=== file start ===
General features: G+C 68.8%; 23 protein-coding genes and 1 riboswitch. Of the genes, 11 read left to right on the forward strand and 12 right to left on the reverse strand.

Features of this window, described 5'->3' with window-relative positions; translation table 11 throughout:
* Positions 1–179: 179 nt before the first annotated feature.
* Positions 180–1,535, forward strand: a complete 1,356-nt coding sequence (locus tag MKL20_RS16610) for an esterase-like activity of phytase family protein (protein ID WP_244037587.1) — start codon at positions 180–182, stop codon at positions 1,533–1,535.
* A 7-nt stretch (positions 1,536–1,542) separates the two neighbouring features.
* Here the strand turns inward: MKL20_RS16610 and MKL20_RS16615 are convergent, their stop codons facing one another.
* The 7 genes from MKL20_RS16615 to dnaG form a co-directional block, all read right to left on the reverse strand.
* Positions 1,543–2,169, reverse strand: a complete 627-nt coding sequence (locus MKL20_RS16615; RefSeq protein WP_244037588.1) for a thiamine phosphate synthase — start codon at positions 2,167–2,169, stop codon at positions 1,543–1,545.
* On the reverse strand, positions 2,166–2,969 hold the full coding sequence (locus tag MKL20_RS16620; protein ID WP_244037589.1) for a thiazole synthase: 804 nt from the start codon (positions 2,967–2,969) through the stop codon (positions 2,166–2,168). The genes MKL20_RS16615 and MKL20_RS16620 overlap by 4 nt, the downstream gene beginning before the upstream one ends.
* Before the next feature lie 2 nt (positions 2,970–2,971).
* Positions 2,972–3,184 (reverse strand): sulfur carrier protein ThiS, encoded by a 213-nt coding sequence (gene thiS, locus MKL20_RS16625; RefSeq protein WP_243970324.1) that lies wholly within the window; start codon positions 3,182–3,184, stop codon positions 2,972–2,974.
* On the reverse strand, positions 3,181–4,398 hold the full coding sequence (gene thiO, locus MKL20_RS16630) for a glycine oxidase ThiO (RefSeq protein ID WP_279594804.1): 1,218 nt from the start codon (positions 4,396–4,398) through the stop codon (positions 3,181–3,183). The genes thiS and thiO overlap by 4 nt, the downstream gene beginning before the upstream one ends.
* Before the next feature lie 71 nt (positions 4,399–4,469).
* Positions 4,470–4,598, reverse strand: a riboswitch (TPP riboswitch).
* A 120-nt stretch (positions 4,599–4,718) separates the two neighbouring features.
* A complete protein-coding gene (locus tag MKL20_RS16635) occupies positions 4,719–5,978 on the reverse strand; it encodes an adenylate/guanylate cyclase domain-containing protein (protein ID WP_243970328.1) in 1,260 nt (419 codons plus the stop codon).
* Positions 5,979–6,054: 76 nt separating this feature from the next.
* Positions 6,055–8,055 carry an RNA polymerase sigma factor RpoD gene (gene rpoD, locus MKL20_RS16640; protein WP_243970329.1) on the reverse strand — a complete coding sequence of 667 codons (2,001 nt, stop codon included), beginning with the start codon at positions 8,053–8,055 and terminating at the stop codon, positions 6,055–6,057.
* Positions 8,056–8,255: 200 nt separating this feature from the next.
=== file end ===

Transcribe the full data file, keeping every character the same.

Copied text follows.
General features: G+C 68.8%; 23 protein-coding genes and 1 riboswitch. Of the genes, 11 read left to right on the forward strand and 12 right to left on the reverse strand.

Features of this window, described 5'->3' with window-relative positions; translation table 11 throughout:
* Positions 1–179: 179 nt before the first annotated feature.
* Positions 180–1,535, forward strand: a complete 1,356-nt coding sequence (locus tag MKL20_RS16610) for an esterase-like activity of phytase family protein (protein ID WP_244037587.1) — start codon at positions 180–182, stop codon at positions 1,533–1,535.
* A 7-nt stretch (positions 1,536–1,542) separates the two neighbouring features.
* Here the strand turns inward: MKL20_RS16610 and MKL20_RS16615 are convergent, their stop codons facing one another.
* The 7 genes from MKL20_RS16615 to dnaG form a co-directional block, all read right to left on the reverse strand.
* Positions 1,543–2,169, reverse strand: a complete 627-nt coding sequence (locus MKL20_RS16615; RefSeq protein WP_244037588.1) for a thiamine phosphate synthase — start codon at positions 2,167–2,169, stop codon at positions 1,543–1,545.
* On the reverse strand, positions 2,166–2,969 hold the full coding sequence (locus tag MKL20_RS16620; protein ID WP_244037589.1) for a thiazole synthase: 804 nt from the start codon (positions 2,967–2,969) through the stop codon (positions 2,166–2,168). The genes MKL20_RS16615 and MKL20_RS16620 overlap by 4 nt, the downstream gene beginning before the upstream one ends.
* Before the next feature lie 2 nt (positions 2,970–2,971).
* Positions 2,972–3,184 (reverse strand): sulfur carrier protein ThiS, encoded by a 213-nt coding sequence (gene thiS, locus MKL20_RS16625; RefSeq protein WP_243970324.1) that lies wholly within the window; start codon positions 3,182–3,184, stop codon positions 2,972–2,974.
* On the reverse strand, positions 3,181–4,398 hold the full coding sequence (gene thiO, locus MKL20_RS16630) for a glycine oxidase ThiO (RefSeq protein ID WP_279594804.1): 1,218 nt from the start codon (positions 4,396–4,398) through the stop codon (positions 3,181–3,183). The genes thiS and thiO overlap by 4 nt, the downstream gene beginning before the upstream one ends.
* Before the next feature lie 71 nt (positions 4,399–4,469).
* Positions 4,470–4,598, reverse strand: a riboswitch (TPP riboswitch).
* A 120-nt stretch (positions 4,599–4,718) separates the two neighbouring features.
* A complete protein-coding gene (locus tag MKL20_RS16635) occupies positions 4,719–5,978 on the reverse strand; it encodes an adenylate/guanylate cyclase domain-containing protein (protein ID WP_243970328.1) in 1,260 nt (419 codons plus the stop codon).
* Positions 5,979–6,054: 76 nt separating this feature from the next.
* Positions 6,055–8,055 carry an RNA polymerase sigma factor RpoD gene (gene rpoD, locus MKL20_RS16640; protein WP_243970329.1) on the reverse strand — a complete coding sequence of 667 codons (2,001 nt, stop codon included), beginning with the start codon at positions 8,053–8,055 and terminating at the stop codon, positions 6,055–6,057.
* Positions 8,056–8,255: 200 nt separating this feature from the next.